Courtesan or slapper?

WHAAAAAAAAAAAAAAT?
WHAAAAAAAAAAAAAAT?

Yesterday, we had the pleasure of Vivienne Tuffnell coming to visit and I mentioned that her blog is often very thought-provoking. Very much so in the case of “I would do anything for love but..” which covered the delicate subject of how much we authors have to sell our principles to sell our books.

I refuse to bombard my friends with “Buy my Book” messages because it isn’t polite. If they see my adverts coming up on FB and don’t want to read them, they can ignore them. Face it – I don’t even mention my own books very often on here. The links are there on the right, if you like my style and are interested you can go and have a nosey-about. Nobody is forcing you.

One thing I won’t do is review books which I haven’t read or do “review swaps” which is a form of organised debasing of the review system. Yes, it has come in for a lot of flack recently with authors inventing “sock puppet” reviewers (non existent folks who all give them 5* reviews) but it still means something to me. If I say I did or didn’t like a work it is because I have spent the time reading it.

I’m also a very trusting soul; as I’ve said before, we tend to judge others by our own standards. So when I was approached by a young man on Twitter offering to “swap reviews” I told him I would only review his book if I’d read it and he responded with “Great”. Silly me. I gave him the link to the first in one of my series and dutifully purchased the e-book he proposed.

You will imagine my chagrin (not to mention bad language) when the very next day a new five star review appeared for Alchemy that had obviously been cobbled together from snatches of other reviews. He had not had time to read it, I’m sure he didn’t buy it and I was furious – no I DIDN’T shrug and say “So what? Another few stars is another few stars!” I felt utterly cheated. So that young man will not be getting any kind of review from me.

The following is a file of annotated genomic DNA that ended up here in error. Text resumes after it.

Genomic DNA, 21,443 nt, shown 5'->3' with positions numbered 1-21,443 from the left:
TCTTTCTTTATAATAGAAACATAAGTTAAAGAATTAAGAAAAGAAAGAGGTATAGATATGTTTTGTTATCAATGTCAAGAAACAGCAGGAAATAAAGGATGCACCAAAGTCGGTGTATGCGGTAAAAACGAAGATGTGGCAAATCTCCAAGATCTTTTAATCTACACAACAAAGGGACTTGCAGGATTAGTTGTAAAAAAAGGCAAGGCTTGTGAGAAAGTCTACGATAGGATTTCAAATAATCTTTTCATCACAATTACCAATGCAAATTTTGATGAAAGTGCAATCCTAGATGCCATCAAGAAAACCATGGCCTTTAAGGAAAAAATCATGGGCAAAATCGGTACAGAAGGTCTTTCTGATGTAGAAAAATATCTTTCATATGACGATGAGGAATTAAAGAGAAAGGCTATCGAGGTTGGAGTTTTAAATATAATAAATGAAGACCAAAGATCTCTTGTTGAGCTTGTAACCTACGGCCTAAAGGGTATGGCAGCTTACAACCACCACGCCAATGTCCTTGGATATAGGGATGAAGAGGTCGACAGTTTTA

Perhaps in future I will grow a thicker skin or maybe I was properly dragged up and won’t work the system, certainly not to take advantage of other writers.

Virtuous but feisty angel!
Virtuous but feisty angel!

18 thoughts on “Courtesan or slapper?

  1. You should know I am glad I didn’t have a mouthful of coffee when my eye caught the thumbnail of this post on FB, because all I read was my name followed by Courtesan or Slapper?
    I think the phrase is ROFLMAO.

  2. I had somebody offering to send me the review of a book I could post…Oh dear Lord. By the way, I’ve been collecting images of angels and I love your feisty one!

  3. I’ll review what I have chosen to read or what I have been given to read if I can. I won’t post a negative review and don’t expect a reciprocal one… except perhaps when I have been specifically asked to send hard copies after reviewing several books for one person, and still being nagged for more… and a year on no mention of any of my books. I wouldn’t mind if they said they didn’t like them so didn’t want to write a review… just no mention and still requests.Common politeness goes a long way.

  4. Ailsa, I couldn’t agree more! Once you tell someone you have a book out there, most folks will take that into advisement and buy, or not (sometimes finances are the issue, it isn’t always because they don’t like your work, speaking strictly here from our stance, not anyone else’s), and realize that pushing people to buy books, frankly rarely works.